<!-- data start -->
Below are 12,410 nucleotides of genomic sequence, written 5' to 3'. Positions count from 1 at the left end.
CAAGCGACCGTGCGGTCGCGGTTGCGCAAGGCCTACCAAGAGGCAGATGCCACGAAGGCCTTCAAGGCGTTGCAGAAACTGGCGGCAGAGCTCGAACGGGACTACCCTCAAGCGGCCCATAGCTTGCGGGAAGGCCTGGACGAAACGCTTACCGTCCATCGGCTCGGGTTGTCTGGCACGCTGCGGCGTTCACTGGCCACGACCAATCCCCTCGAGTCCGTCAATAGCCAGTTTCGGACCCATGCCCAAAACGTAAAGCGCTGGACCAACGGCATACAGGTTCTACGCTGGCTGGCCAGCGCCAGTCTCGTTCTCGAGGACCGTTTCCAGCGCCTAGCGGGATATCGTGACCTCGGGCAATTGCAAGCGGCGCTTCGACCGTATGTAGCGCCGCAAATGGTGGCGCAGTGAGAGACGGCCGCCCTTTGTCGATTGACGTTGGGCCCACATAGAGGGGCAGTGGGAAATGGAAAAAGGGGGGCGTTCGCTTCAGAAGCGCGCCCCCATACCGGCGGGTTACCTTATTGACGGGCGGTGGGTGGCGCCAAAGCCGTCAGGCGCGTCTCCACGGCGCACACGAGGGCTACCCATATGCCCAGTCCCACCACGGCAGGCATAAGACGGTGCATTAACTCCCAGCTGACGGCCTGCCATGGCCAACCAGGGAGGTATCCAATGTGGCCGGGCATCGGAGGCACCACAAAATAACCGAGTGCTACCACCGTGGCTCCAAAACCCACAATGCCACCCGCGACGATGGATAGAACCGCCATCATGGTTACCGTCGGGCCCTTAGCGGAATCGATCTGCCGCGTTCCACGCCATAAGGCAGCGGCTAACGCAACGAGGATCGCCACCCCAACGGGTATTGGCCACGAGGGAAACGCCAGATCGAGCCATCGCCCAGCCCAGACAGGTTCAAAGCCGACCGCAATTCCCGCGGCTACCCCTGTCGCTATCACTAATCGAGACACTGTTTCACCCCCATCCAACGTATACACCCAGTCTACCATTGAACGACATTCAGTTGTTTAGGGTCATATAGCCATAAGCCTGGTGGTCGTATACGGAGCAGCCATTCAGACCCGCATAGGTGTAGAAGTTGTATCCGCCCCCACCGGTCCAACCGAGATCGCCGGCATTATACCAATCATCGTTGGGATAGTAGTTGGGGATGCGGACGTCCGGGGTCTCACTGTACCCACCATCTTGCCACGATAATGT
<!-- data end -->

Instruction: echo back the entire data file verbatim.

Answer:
Below are 12,410 nucleotides of genomic sequence, written 5' to 3'. Positions count from 1 at the left end.
CAAGCGACCGTGCGGTCGCGGTTGCGCAAGGCCTACCAAGAGGCAGATGCCACGAAGGCCTTCAAGGCGTTGCAGAAACTGGCGGCAGAGCTCGAACGGGACTACCCTCAAGCGGCCCATAGCTTGCGGGAAGGCCTGGACGAAACGCTTACCGTCCATCGGCTCGGGTTGTCTGGCACGCTGCGGCGTTCACTGGCCACGACCAATCCCCTCGAGTCCGTCAATAGCCAGTTTCGGACCCATGCCCAAAACGTAAAGCGCTGGACCAACGGCATACAGGTTCTACGCTGGCTGGCCAGCGCCAGTCTCGTTCTCGAGGACCGTTTCCAGCGCCTAGCGGGATATCGTGACCTCGGGCAATTGCAAGCGGCGCTTCGACCGTATGTAGCGCCGCAAATGGTGGCGCAGTGAGAGACGGCCGCCCTTTGTCGATTGACGTTGGGCCCACATAGAGGGGCAGTGGGAAATGGAAAAAGGGGGGCGTTCGCTTCAGAAGCGCGCCCCCATACCGGCGGGTTACCTTATTGACGGGCGGTGGGTGGCGCCAAAGCCGTCAGGCGCGTCTCCACGGCGCACACGAGGGCTACCCATATGCCCAGTCCCACCACGGCAGGCATAAGACGGTGCATTAACTCCCAGCTGACGGCCTGCCATGGCCAACCAGGGAGGTATCCAATGTGGCCGGGCATCGGAGGCACCACAAAATAACCGAGTGCTACCACCGTGGCTCCAAAACCCACAATGCCACCCGCGACGATGGATAGAACCGCCATCATGGTTACCGTCGGGCCCTTAGCGGAATCGATCTGCCGCGTTCCACGCCATAAGGCAGCGGCTAACGCAACGAGGATCGCCACCCCAACGGGTATTGGCCACGAGGGAAACGCCAGATCGAGCCATCGCCCAGCCCAGACAGGTTCAAAGCCGACCGCAATTCCCGCGGCTACCCCTGTCGCTATCACTAATCGAGACACTGTTTCACCCCCATCCAACGTATACACCCAGTCTACCATTGAACGACATTCAGTTGTTTAGGGTCATATAGCCATAAGCCTGGTGGTCGTATACGGAGCAGCCATTCAGACCCGCATAGGTGTAGAAGTTGTATCCGCCCCCACCGGTCCAACCGAGATCGCCGGCATTATACCAATCATCGTTGGGATAGTAGTTGGGGATGCGGACGTCCGGGGTCTCACTGTACCCACCATCTTGCCACGATAATGT